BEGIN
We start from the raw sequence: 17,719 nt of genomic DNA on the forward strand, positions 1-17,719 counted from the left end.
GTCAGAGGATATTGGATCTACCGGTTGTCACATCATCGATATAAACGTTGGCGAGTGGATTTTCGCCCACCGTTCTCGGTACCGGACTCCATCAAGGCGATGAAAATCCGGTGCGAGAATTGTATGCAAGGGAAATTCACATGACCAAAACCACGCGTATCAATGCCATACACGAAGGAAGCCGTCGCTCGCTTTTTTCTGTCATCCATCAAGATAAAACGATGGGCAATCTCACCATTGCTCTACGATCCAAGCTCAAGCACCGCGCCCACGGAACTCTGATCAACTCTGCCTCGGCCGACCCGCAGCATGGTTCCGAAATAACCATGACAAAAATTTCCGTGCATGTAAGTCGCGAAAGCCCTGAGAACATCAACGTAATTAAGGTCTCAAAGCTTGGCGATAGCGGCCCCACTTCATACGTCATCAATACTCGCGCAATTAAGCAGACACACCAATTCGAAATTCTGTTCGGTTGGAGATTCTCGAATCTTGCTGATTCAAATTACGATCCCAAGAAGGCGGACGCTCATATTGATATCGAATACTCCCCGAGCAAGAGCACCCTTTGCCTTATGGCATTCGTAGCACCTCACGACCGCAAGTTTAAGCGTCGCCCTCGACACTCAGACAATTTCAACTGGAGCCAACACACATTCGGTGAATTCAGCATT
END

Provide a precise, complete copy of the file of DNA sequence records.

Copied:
We start from the raw sequence: 17,719 nt of genomic DNA on the forward strand, positions 1-17,719 counted from the left end.
GTCAGAGGATATTGGATCTACCGGTTGTCACATCATCGATATAAACGTTGGCGAGTGGATTTTCGCCCACCGTTCTCGGTACCGGACTCCATCAAGGCGATGAAAATCCGGTGCGAGAATTGTATGCAAGGGAAATTCACATGACCAAAACCACGCGTATCAATGCCATACACGAAGGAAGCCGTCGCTCGCTTTTTTCTGTCATCCATCAAGATAAAACGATGGGCAATCTCACCATTGCTCTACGATCCAAGCTCAAGCACCGCGCCCACGGAACTCTGATCAACTCTGCCTCGGCCGACCCGCAGCATGGTTCCGAAATAACCATGACAAAAATTTCCGTGCATGTAAGTCGCGAAAGCCCTGAGAACATCAACGTAATTAAGGTCTCAAAGCTTGGCGATAGCGGCCCCACTTCATACGTCATCAATACTCGCGCAATTAAGCAGACACACCAATTCGAAATTCTGTTCGGTTGGAGATTCTCGAATCTTGCTGATTCAAATTACGATCCCAAGAAGGCGGACGCTCATATTGATATCGAATACTCCCCGAGCAAGAGCACCCTTTGCCTTATGGCATTCGTAGCACCTCACGACCGCAAGTTTAAGCGTCGCCCTCGACACTCAGACAATTTCAACTGGAGCCAACACACATTCGGTGAATTCAGCATT